Comparing American slavery to today's major league drafts

This letter to the editor was submitted by Annika Wolters, a graduate student pursuing a master in sports journalism. Wolters is from Long Beach, Washington and completed her bachelor's degree in communication studies and journalism at Western Washington University.

When people talk about the NFL or the NBA, I bet they won’t mention American slavery.

Fans won’t think their favorite players are trapped in the game. But before Tyson Chandler or Larry Fitzgerald signed with pro teams, they were herded like cattle onto an auction block and sold to the highest bidder.

African-Americans were 76 percent of NBA players in 2013, only 43 percent of NBA coaches and just 2 percent of the league’s owners.

In the NFL, African-Americans were 66 percent of the players in 2013, nine percent coaches and zero owners, according to fivethirtyeight.com.

A history of 400 years doesn’t disappear overnight.

Before the draft, players are lined up nearly naked. The man with the clipboard inspects their bodies; making sure each has all their teeth, measuring how high they jump and how fast they run.

The best are shoved into a booming coliseum, commanded to outdo their opponents before the clock stops. Not far from Mandingo fights or ancient Gladiators.

If a player doesn’t prove profitable, he’s traded, sold or cut.

A new field slave.

The plantation mindset transcends whatever Donald Sterling or Roger Goodell says about racism, looking for redemption amidst scandals.

In 1962 Malcolm X quoted a close friend.

“Jackie Robinson pointed out beautifully on the television last night, four-fifths of the world isn’t white. If four-fifths of the world is dark, how is it possible for one-fifth to rule, oppress, exploit, dominate and brutalize the four-fifths, who are in the majority?” X said

The problem constantly fed by collegiate sports.

After National Signing Day, I wondered about the young men who committed themselves to ASU football. Eager for a better future, these guys are left vulnerable.

Evan Fields, safety from Oklahoma City, told Scout.com he currently has a 3.9 GPA and is interested in the Barrett Honors College at ASU.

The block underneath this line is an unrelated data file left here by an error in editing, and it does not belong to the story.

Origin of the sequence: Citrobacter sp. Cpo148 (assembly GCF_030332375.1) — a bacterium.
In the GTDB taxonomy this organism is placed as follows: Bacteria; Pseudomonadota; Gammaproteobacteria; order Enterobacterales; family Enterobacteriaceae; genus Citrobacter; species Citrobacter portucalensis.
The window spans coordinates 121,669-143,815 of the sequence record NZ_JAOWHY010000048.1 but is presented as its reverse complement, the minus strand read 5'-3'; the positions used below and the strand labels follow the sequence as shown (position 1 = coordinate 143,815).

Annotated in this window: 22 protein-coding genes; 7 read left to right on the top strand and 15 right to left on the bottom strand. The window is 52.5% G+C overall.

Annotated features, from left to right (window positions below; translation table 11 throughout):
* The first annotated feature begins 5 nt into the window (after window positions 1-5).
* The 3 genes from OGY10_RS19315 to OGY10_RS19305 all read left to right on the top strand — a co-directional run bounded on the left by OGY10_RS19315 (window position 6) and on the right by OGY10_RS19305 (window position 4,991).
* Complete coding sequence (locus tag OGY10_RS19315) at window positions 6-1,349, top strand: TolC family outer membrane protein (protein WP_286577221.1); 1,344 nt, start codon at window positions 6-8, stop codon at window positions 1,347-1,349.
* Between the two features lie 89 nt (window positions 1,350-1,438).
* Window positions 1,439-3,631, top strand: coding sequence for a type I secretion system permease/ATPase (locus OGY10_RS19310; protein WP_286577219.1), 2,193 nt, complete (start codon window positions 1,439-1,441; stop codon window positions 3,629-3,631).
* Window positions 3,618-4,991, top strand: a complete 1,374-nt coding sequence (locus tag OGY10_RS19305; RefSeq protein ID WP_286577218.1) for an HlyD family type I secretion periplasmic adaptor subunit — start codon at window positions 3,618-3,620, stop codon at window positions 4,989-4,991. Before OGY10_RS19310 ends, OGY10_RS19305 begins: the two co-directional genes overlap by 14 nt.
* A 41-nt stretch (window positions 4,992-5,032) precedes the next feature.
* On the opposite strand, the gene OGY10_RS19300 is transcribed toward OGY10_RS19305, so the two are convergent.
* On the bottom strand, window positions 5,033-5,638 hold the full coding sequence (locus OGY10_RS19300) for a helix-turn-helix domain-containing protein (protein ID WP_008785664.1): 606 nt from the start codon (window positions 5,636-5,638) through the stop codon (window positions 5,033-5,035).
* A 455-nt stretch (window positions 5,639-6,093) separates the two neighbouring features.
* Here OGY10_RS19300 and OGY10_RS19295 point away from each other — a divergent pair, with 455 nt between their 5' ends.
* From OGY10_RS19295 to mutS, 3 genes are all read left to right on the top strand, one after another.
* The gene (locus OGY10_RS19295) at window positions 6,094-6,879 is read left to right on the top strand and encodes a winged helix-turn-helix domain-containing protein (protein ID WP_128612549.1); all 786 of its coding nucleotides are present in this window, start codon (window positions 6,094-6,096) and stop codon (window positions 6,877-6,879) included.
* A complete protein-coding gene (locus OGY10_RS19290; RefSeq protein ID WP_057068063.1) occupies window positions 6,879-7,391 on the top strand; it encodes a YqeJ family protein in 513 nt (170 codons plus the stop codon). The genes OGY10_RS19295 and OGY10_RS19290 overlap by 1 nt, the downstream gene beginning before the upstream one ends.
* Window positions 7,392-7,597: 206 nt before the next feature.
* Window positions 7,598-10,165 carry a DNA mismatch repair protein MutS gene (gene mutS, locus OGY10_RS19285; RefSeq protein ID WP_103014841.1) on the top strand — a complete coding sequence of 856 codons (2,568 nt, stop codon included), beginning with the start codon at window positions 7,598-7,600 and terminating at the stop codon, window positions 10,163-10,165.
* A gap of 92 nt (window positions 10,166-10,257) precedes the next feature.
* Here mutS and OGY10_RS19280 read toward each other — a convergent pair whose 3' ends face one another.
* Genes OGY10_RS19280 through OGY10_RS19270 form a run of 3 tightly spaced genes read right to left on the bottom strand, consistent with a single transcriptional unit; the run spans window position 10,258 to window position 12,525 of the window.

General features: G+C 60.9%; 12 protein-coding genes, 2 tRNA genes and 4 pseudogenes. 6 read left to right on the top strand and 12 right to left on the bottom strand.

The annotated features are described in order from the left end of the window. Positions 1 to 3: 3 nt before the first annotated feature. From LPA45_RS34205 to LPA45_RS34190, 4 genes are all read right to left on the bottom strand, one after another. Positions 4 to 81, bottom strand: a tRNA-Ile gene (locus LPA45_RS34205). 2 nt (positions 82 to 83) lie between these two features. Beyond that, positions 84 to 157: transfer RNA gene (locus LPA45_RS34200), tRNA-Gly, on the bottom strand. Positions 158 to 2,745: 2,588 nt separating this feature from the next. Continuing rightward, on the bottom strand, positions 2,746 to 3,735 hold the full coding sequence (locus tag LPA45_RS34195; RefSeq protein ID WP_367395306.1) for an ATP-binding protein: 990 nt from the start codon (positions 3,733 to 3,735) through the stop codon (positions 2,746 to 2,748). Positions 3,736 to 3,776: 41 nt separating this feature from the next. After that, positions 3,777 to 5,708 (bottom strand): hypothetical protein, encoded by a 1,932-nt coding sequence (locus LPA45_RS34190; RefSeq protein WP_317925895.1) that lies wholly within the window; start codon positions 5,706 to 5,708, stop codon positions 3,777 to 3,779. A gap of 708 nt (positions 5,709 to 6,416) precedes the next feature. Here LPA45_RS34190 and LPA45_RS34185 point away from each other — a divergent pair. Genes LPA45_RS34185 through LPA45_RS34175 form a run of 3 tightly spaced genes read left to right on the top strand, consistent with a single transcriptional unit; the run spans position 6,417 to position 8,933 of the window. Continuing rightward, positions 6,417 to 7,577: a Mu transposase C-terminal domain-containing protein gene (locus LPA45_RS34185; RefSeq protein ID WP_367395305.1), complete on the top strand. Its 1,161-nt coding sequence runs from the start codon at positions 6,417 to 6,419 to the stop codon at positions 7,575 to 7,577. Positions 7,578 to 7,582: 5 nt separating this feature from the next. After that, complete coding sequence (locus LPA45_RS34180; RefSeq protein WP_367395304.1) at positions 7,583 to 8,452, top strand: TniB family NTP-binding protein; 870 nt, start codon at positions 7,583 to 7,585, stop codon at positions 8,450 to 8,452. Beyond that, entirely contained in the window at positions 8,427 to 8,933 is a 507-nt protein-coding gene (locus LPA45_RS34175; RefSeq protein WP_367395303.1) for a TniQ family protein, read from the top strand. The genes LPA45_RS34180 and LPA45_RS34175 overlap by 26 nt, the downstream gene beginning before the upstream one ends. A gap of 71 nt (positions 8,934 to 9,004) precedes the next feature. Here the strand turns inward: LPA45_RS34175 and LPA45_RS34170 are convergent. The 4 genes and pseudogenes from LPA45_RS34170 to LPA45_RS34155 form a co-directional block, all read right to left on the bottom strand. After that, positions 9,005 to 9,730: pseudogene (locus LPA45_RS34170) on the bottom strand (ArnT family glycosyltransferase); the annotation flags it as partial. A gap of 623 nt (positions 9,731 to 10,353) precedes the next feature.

ASU requires a 1.8 GPA for eligibility. To be considered for some programs, a 3.0 is required.

In the phrase “Student-Athlete,” does “student” hold much weight if all you need is below a C-average? Is educating young African-Americans as significant as their chance of entering big leagues?

I’m not convinced.

Playing professional ball is a ticket out of the ghetto. The South Central of (insert city here) is a farm for big recruiters such as ASU and pro scouts. Taking the downtrodden from the streets, putting a few dollars in his pocket, and sending him back onto the field to make his owner a truckload of money is the greatest organized pimp association today.

In 2016, activist Louis Farrakhan begged organizations to stop building hoop courts in black neighborhoods.

“Please don’t put up another basketball court thinking that you're giving back to the black community,” Farrakhan said. “Basketball courts are a training ground for a basketball plantation.”

During American slavery, Africans were bred like animals to be the biggest, strongest, fastest field hands.

Today, those same field slaves dominate athletics. The game has changed, but the victim is the same.  

Reach the columnist at Annika.Wolters5@gmail.com or follow @Anni_Wol on Twitter.

Editor’s note: The opinions presented in this letter to the editor are the author’s and do not imply any endorsement from The State Press or its editors.

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